Divine accommodation

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Divine accommodation is the doctrine that God accommodates himself to human capacity so that we may better comprehend his message. He adopts the assumptions of his audience even when these are mistaken in order to facilitate communication.[1] It follows from this that scripture may be reinterpreted as our knowledge of the natural world improves.[2] The doctrine is most closely with associated John Calvin (1509-1564), although it can also be found in the writing of earlier churchmen. The widespread acceptance of Calvin’s views by Protestants allowed them to assimilate the scientific revolution of the 16th century more readily than did Catholics.

In a commentary on Genesis, Augustine (354-430) advised Christians not to look to Scripture for answers to scientific questions:

In matters that are so obscure and far beyond our vision, we find in Holy Scripture passages which can be interpreted in very different ways. In such cases, we should not rush in headlong and so firmly take our stand on one side that, if further progress in the search for truth justly undermines our position, we too fall with it.[3]

Instead, he hoped that Christian opinion would be based on the best scientific knowledge of the day:

Often a non-Christian knows something about the earth, the heavens, and the other parts of the world, about the motions and orbits of the stars and even their sizes and distances... It is thus offensive and disgraceful for an unbeliever to hear a Christian talk nonsense about such things, claiming that what he is saying is based in Scripture. We should do what we can to avoid such an embarrassing situation, lest the unbeliever see only ignorance in the Christian and laugh to scorn.[4]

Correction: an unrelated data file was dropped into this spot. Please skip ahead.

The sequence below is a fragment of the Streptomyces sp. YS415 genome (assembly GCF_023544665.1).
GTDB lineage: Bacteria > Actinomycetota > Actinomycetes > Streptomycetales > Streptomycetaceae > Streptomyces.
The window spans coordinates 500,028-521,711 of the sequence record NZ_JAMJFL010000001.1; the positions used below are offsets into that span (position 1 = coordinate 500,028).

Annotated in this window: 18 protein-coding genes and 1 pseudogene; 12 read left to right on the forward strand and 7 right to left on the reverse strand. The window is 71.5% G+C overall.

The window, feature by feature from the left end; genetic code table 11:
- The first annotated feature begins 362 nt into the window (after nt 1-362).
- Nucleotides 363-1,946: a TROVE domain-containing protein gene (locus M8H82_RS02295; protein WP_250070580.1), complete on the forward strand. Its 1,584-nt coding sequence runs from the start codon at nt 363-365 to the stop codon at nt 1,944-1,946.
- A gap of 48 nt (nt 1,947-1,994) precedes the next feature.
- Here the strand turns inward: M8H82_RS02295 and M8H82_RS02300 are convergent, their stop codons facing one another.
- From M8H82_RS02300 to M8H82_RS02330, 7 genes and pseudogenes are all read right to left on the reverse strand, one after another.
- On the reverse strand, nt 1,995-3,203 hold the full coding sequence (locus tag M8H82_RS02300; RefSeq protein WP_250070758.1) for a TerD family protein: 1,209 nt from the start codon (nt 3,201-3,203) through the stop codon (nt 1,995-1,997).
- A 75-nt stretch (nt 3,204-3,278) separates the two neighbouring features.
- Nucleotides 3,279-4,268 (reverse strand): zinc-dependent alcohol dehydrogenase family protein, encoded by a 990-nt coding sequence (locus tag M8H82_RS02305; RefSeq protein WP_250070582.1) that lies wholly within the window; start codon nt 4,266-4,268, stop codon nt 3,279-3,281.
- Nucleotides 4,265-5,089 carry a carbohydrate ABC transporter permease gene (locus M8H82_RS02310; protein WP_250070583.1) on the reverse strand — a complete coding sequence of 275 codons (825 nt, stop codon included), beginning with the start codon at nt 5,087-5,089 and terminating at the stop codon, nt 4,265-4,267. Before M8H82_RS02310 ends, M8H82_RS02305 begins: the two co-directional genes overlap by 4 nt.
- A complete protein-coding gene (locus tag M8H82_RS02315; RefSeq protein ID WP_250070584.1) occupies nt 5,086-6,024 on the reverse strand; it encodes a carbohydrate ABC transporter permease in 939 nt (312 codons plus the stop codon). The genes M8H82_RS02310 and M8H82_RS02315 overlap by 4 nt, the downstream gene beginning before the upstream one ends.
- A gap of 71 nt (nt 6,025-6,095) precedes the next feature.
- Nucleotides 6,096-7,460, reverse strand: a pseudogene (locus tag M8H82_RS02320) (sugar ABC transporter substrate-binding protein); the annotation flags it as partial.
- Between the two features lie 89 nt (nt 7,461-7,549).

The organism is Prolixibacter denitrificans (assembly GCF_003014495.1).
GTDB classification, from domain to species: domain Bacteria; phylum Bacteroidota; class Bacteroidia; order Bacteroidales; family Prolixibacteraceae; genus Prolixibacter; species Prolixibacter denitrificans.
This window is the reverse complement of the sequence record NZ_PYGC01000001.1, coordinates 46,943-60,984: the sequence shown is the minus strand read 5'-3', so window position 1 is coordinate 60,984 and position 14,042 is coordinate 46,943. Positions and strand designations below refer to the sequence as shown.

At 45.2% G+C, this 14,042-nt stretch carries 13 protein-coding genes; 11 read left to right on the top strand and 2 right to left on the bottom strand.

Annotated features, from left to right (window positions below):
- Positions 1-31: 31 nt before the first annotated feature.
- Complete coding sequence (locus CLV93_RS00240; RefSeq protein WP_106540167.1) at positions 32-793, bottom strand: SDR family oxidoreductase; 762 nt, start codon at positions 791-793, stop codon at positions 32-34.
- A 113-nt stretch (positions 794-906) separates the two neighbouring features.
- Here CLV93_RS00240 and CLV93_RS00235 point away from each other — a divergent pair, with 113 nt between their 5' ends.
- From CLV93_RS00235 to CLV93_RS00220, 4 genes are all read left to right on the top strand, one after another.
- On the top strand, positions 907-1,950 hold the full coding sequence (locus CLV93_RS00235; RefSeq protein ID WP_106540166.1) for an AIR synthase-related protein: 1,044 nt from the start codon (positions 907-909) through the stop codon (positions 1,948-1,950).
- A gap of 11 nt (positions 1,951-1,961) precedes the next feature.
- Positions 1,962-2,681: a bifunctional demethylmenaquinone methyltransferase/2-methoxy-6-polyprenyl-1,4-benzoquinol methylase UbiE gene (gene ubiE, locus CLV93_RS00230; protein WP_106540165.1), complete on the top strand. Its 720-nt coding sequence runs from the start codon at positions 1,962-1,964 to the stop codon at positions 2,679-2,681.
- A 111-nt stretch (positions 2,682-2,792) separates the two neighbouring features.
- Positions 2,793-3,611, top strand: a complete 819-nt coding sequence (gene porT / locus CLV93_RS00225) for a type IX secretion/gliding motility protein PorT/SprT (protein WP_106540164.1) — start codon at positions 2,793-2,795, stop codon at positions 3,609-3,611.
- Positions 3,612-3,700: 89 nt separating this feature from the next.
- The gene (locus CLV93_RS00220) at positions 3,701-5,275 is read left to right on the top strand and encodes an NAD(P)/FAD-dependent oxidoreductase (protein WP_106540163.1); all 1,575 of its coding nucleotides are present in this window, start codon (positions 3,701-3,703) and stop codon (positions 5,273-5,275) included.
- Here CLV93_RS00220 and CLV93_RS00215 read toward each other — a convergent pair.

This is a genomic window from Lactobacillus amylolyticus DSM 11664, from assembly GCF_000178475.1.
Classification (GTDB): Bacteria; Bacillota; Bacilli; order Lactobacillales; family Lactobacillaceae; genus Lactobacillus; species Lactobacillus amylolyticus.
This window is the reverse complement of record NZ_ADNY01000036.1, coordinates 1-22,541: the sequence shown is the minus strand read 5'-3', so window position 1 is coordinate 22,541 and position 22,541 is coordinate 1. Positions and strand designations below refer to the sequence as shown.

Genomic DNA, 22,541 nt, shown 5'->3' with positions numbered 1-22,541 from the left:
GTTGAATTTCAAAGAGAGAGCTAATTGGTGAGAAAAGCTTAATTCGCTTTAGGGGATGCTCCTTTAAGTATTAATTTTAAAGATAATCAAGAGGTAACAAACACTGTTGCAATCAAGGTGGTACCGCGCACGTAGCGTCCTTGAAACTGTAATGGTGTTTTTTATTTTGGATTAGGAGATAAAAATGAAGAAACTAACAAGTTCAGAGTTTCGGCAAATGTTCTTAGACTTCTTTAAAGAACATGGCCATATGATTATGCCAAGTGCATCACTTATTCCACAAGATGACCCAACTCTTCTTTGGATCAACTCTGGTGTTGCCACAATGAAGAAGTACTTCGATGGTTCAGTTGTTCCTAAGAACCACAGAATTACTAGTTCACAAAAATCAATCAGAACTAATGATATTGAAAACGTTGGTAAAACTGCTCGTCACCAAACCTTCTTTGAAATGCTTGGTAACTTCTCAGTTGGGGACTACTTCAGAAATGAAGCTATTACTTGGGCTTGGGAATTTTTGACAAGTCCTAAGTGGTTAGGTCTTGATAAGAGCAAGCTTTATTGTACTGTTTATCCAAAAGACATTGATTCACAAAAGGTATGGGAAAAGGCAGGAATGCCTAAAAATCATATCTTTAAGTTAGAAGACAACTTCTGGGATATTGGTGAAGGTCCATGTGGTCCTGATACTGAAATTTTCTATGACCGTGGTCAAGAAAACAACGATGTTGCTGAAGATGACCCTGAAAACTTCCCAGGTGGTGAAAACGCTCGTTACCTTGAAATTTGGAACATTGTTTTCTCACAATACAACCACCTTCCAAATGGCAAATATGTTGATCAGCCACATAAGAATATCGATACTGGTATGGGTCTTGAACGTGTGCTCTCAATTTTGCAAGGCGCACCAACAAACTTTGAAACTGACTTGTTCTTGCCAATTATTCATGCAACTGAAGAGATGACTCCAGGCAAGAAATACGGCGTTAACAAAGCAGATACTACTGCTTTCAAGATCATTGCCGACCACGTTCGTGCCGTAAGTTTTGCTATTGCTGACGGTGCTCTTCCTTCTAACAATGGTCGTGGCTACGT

Here Augustine may be thinking of Celsus, a pagan writer who gave a sarcastic description of the Genesis account.[5] In his own commentary on Genesis, Calvin agreed that it should not be used a scientific text:

He who would learn astronomy, and other recondite arts, let him go elsewhere.[6]

Calvin explains accommodation this way,

As it became a theologian, [Moses] had to respect us rather than the stars."[6]

John Milton (1608-1674) also argued that man’s growing knowledge of the world may require that Scripture be reinterpreted from time to time:

But yet more true it is, that God then raises to his own work men of rare abilities, and more than common industry, not only to look back and revise what hath been taught heretofore, but to gain further and to go some new enlightened steps in the discovery of truth. For such is the order of God's enlightening his church, to dispense and deal out by degrees his beam, so as our earthly eyes may best sustain it.[7]


  1. Sparks, Kenton, God’s Word in Human Words, 230–31. “Accommodation is God’s adoption in inscripturation of the human audience’s finite and fallen perspective. Its underlying conceptual assumption is that in many cases God does not correct our mistaken human viewpoints but merely assumes them in order to communicate with us."
  2. Hommel, Robert, Interpretation of Scripture. “The Bible is to be interpreted in view of the fact that it is an accommodation of Divine truths to human minds...We must be careful, then, not to push accommodating language about God and His nature to literal extremes."
  3. McGrath, Alister, Scientific Theology: Nature, p. 61.
  4. Augustine, De Genesi ad litteram (the literal meaning of Genesis)
  5. Celsus wrote: “Isn't it absurd to think that the greatest God pieced out his work like a bricklayer, saying, "Today I shall do this, tomorrow that," and so on, so that he did this on the third, that on the fourth, and something else on the fifth and sixth days! We are thus not surprised to find, that like a common workman, this God wears himself down and so needs a holiday after six days." (On the True Doctrine)
  6. 6.0 6.1 Calvin, John, Commentary on the Book of Genesis. Comment on verses 1:6.
  7. Milton, John, The prose works of John Milton: with an introductory review, p. 118.

Further reading